1. Definitely practice for that big presentation, Charlotte. But you’re right not to memorize. You’ll sound rehearse and stiff. And if you forget a word or section, you’ll become flustered. But do have a keyword outline with you just as a safety net in case you need to glance at it. In my book, Speak with Confidence, I show examples of the three kinds of outlines speakers typically use: The idea wheel is a “thinking” outlining tool to generate content. Then you convert that to what I call a half-and-half script for practice. That’s partly sentences for your introductory and wrap-up sentences to each major point (so these can be smooth and perfect) mixed with just words/phrases for major points and subpoints. The third type outline you need is after you basically become very familiar with your speech and are ready to deliver it. Slim your outline down to just a list of key words as a safety net. Your eye will catch them in a quick glance if you need a prompt.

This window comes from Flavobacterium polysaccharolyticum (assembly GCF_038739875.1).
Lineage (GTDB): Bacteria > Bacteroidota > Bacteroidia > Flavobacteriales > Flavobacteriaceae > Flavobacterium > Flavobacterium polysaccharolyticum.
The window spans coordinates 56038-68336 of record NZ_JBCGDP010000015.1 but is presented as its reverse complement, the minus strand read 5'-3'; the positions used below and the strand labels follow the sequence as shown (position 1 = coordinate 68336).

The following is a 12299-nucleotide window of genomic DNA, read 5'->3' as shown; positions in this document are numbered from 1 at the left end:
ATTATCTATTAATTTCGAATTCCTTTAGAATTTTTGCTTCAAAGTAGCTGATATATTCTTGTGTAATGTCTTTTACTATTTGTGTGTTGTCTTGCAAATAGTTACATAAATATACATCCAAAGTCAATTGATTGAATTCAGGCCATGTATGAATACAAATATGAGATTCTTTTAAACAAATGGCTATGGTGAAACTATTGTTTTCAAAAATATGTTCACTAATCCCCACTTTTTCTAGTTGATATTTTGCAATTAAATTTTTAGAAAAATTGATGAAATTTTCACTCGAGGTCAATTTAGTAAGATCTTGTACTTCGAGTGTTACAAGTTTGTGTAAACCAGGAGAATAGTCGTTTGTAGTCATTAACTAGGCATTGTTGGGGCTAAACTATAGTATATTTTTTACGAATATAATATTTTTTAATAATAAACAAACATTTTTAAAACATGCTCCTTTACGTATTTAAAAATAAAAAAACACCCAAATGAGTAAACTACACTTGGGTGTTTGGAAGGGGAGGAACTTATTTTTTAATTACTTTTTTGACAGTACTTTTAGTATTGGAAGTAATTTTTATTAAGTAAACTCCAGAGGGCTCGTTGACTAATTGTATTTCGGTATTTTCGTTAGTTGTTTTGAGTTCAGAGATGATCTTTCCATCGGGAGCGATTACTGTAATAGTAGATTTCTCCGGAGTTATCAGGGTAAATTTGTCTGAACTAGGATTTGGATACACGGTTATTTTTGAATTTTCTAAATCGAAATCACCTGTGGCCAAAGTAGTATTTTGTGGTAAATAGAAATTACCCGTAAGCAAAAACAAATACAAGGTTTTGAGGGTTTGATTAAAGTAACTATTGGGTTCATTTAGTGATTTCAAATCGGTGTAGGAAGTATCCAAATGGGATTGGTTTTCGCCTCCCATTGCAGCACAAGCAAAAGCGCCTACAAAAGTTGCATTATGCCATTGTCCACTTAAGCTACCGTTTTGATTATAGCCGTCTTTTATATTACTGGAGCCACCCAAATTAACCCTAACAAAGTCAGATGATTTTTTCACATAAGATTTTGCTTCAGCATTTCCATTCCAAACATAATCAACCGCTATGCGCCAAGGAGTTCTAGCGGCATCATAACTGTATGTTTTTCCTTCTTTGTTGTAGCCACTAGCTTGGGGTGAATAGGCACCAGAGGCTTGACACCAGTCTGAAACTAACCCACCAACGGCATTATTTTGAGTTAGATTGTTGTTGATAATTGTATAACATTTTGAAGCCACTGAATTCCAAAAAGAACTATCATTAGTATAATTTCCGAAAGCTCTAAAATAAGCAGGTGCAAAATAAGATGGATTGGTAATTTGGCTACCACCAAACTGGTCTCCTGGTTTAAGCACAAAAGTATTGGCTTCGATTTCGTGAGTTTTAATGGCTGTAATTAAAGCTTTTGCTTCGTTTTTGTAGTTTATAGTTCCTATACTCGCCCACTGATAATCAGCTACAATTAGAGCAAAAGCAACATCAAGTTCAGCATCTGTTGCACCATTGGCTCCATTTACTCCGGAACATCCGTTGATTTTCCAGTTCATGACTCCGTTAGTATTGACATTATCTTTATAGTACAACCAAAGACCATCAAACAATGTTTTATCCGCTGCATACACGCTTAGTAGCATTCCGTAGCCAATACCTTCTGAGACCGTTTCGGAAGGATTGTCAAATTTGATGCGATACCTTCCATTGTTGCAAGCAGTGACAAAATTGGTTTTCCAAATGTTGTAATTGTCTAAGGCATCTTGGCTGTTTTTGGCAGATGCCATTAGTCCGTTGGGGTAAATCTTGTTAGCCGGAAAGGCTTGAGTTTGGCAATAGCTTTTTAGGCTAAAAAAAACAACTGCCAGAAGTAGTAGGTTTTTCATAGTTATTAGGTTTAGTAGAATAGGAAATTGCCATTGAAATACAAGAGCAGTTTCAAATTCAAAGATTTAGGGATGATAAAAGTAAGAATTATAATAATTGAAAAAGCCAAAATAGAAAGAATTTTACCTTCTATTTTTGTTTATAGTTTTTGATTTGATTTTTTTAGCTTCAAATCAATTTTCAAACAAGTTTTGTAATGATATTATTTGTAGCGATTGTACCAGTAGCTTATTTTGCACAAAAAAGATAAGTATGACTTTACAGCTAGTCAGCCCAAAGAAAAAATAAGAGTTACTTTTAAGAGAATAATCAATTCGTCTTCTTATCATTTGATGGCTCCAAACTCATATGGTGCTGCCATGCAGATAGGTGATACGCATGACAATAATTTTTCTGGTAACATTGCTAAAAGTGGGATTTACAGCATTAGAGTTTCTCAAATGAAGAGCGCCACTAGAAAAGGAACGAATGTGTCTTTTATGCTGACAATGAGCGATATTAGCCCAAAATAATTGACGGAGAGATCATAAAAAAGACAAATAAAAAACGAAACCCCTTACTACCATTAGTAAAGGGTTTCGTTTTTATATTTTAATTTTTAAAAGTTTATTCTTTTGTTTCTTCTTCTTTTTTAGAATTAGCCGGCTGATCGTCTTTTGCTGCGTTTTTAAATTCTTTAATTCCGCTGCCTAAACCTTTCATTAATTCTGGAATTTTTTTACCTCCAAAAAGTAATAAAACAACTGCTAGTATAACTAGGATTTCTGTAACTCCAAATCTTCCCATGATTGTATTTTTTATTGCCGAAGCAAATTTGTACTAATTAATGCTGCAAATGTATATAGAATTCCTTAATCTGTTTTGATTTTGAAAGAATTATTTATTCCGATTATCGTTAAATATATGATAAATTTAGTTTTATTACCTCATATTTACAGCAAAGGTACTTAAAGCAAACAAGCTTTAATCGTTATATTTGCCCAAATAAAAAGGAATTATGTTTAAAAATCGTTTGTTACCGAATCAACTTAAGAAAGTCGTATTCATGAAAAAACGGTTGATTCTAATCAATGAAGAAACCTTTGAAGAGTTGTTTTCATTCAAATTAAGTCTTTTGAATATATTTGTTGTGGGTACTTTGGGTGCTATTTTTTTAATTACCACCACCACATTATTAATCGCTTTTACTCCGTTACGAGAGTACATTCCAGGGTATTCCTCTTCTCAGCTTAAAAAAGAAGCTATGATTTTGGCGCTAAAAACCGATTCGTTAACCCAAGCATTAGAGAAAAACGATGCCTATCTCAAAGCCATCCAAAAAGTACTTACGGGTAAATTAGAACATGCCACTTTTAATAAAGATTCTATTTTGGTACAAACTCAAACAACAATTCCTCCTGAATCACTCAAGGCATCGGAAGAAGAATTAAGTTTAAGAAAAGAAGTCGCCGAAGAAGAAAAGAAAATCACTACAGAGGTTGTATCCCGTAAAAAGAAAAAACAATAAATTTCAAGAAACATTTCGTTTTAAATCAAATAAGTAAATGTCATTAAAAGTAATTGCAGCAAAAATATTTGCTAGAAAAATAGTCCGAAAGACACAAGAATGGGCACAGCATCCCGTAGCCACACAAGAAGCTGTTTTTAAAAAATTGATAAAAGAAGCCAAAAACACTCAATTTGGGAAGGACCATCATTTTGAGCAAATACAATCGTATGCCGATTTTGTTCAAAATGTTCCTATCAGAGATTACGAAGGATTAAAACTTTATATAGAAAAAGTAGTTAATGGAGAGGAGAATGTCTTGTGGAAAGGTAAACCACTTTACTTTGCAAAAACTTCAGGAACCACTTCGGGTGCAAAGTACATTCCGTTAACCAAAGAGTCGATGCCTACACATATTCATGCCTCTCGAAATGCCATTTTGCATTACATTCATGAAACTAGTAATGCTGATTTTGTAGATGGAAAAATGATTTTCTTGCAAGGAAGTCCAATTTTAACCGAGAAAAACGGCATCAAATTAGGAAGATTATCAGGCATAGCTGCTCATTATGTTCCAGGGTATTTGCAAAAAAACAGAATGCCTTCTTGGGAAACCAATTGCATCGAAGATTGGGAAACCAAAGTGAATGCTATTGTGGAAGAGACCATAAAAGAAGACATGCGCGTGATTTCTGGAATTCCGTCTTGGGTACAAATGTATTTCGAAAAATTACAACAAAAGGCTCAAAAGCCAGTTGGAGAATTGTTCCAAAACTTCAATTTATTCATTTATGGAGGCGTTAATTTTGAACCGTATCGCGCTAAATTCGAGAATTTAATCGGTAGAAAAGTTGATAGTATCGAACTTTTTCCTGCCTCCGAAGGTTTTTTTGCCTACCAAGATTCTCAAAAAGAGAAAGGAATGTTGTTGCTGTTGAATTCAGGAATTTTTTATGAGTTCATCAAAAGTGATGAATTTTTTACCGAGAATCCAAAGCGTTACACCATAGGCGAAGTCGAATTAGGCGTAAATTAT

5. Thanks Dianna – that’s really helpful. The prompt is a good idea and not having the whole thing in front of you. One website I’ve just landed on is Present.Me which is a website that allows you to attach a video of yourself presenting to your powerpoint. It is used for presentations when you cannot be there to perform them but it is also great when you want to listen and watch yourself and builds your confidence. Dianna I will buy your book tomorrow to fully understand the three kinds of outlines. Thanks for the advice

  6. Dianna I have your book and I would highly recommend it.
    Charlotte it is interesting you say that because swear by Present.Me. Unfortunately due to a busy schedule I cannot always attend events and send a in my place. Genius.

    1. Thanks, Colin. Glad you found Speak with Confidence helpful. Yes, sending a Present.Me performance rather than getting on another airplane would be a great idea! Let me know when and if clients starting accepting that version of you and I’ll be an earlier adopter.

    1. True, Tricia. If the audience members have a tense expression on their faces, it’s a good indication that the presenter also does.

  7. These are all great. And you only had five minutes to teach them?!? Just imagine how awesome a person could be if they had an hour of your time :)

    Just popped this article into Evernote and tweeted the link. Thanks for sharing it.